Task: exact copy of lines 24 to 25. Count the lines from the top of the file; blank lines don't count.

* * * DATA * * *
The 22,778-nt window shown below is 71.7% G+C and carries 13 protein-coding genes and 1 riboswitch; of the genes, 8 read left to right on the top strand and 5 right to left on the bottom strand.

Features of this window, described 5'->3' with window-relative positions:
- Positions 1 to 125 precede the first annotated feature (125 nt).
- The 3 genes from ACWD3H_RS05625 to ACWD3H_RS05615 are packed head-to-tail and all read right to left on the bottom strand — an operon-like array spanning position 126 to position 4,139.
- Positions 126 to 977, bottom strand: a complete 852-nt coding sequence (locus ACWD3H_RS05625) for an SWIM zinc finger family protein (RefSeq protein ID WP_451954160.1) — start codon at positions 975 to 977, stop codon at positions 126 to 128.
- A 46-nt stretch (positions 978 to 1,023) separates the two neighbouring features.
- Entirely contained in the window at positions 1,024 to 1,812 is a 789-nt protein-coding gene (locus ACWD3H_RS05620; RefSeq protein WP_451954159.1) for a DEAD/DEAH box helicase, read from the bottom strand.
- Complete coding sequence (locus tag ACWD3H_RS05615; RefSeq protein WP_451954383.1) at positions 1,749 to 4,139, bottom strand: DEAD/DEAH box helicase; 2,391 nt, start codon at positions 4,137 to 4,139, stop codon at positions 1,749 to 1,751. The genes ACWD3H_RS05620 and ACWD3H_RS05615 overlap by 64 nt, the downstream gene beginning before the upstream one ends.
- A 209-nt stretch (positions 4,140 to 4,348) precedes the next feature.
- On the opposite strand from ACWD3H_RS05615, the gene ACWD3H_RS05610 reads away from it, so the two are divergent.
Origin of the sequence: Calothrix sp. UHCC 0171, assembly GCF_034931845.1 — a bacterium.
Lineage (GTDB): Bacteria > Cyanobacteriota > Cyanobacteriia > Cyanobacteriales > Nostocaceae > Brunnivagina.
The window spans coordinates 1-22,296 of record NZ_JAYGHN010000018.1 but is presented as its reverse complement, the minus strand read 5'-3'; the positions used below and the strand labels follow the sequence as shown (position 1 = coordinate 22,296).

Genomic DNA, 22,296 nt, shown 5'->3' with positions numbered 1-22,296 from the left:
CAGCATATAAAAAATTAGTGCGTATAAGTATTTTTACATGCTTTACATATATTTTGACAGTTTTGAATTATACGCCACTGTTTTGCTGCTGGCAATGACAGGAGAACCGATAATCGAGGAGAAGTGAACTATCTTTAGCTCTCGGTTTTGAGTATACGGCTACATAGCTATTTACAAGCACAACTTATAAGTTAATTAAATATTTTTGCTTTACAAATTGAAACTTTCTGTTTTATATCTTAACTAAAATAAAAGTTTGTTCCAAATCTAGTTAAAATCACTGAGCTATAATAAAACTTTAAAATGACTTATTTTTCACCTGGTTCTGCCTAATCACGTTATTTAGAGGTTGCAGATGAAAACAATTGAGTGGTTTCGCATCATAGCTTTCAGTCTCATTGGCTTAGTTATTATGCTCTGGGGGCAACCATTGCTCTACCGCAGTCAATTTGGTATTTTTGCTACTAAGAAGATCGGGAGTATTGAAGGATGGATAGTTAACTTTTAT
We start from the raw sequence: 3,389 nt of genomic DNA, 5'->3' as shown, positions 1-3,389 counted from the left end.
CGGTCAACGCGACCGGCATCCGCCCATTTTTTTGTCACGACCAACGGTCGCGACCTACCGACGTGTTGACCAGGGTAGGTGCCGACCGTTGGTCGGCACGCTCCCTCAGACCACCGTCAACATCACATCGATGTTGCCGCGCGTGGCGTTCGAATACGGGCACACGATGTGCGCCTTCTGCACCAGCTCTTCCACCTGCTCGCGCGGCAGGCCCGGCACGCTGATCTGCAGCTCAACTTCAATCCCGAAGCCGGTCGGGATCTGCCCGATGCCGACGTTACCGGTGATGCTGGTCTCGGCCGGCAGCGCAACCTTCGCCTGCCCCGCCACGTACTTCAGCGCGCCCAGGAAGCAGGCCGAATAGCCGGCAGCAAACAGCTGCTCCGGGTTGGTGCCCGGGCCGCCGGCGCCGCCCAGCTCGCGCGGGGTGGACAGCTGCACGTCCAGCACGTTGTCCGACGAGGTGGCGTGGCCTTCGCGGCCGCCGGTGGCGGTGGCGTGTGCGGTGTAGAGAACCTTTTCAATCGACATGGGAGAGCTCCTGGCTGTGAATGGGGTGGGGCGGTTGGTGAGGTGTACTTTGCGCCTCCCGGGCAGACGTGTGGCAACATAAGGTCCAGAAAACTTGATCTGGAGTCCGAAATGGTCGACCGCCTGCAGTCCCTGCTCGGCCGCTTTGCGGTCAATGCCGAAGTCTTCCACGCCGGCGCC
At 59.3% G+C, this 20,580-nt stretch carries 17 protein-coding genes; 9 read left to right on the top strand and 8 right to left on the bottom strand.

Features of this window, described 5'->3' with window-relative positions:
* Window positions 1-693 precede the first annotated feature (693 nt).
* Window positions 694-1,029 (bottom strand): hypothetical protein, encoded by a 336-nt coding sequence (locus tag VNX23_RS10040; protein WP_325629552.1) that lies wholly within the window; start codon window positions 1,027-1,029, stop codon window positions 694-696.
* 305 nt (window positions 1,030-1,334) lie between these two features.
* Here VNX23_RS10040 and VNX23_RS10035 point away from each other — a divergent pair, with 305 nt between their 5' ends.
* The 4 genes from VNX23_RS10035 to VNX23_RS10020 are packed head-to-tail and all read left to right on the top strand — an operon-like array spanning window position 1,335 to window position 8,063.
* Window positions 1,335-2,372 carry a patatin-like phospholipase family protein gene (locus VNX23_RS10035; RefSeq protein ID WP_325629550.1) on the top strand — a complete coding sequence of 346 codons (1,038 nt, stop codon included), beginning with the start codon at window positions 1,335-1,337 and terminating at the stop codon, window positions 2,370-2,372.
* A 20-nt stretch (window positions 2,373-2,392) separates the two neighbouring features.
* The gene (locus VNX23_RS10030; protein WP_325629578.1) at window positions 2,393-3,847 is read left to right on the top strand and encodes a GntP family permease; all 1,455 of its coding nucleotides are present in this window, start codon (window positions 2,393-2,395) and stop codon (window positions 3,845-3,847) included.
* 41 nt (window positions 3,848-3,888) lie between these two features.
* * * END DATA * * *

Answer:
* The 4 genes from VNX23_RS10035 to VNX23_RS10020 are packed head-to-tail and all read left to right on the top strand — an operon-like array spanning window position 1,335 to window position 8,063.
* Window positions 1,335-2,372 carry a patatin-like phospholipase family protein gene (locus VNX23_RS10035; RefSeq protein ID WP_325629550.1) on the top strand — a complete coding sequence of 346 codons (1,038 nt, stop codon included), beginning with the start codon at window positions 1,335-1,337 and terminating at the stop codon, window positions 2,370-2,372.